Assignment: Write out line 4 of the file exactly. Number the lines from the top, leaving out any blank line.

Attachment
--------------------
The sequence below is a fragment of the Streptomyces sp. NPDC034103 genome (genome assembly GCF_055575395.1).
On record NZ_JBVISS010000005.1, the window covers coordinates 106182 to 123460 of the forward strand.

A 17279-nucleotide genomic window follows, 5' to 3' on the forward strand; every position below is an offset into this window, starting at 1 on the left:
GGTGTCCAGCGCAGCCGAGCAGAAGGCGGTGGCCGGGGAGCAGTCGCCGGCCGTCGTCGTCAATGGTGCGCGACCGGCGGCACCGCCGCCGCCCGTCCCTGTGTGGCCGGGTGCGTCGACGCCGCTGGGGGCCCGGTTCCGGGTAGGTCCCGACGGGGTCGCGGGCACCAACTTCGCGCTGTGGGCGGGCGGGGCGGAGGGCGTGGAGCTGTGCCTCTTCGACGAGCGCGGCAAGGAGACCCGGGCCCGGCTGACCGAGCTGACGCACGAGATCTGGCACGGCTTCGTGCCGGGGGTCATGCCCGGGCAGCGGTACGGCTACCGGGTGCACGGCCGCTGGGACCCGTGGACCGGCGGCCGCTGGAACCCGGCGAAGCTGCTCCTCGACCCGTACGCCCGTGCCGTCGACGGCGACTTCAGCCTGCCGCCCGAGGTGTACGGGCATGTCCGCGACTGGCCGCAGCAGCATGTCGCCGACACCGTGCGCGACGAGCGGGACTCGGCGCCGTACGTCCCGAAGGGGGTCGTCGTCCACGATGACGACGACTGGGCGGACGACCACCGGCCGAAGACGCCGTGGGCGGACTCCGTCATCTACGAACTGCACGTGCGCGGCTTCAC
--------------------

GGTGTCCAGCGCAGCCGAGCAGAAGGCGGTGGCCGGGGAGCAGTCGCCGGCCGTCGTCGTCAATGGTGCGCGACCGGCGGCACCGCCGCCGCCCGTCCCTGTGTGGCCGGGTGCGTCGACGCCGCTGGGGGCCCGGTTCCGGGTAGGTCCCGACGGGGTCGCGGGCACCAACTTCGCGCTGTGGGCGGGCGGGGCGGAGGGCGTGGAGCTGTGCCTCTTCGACGAGCGCGGCAAGGAGACCCGGGCCCGGCTGACCGAGCTGACGCACGAGATCTGGCACGGCTTCGTGCCGGGGGTCATGCCCGGGCAGCGGTACGGCTACCGGGTGCACGGCCGCTGGGACCCGTGGACCGGCGGCCGCTGGAACCCGGCGAAGCTGCTCCTCGACCCGTACGCCCGTGCCGTCGACGGCGACTTCAGCCTGCCGCCCGAGGTGTACGGGCATGTCCGCGACTGGCCGCAGCAGCATGTCGCCGACACCGTGCGCGACGAGCGGGACTCGGCGCCGTACGTCCCGAAGGGGGTCGTCGTCCACGATGACGACGACTGGGCGGACGACCACCGGCCGAAGACGCCGTGGGCGGACTCCGTCATCTACGAACTGCACGTGCGCGGCTTCAC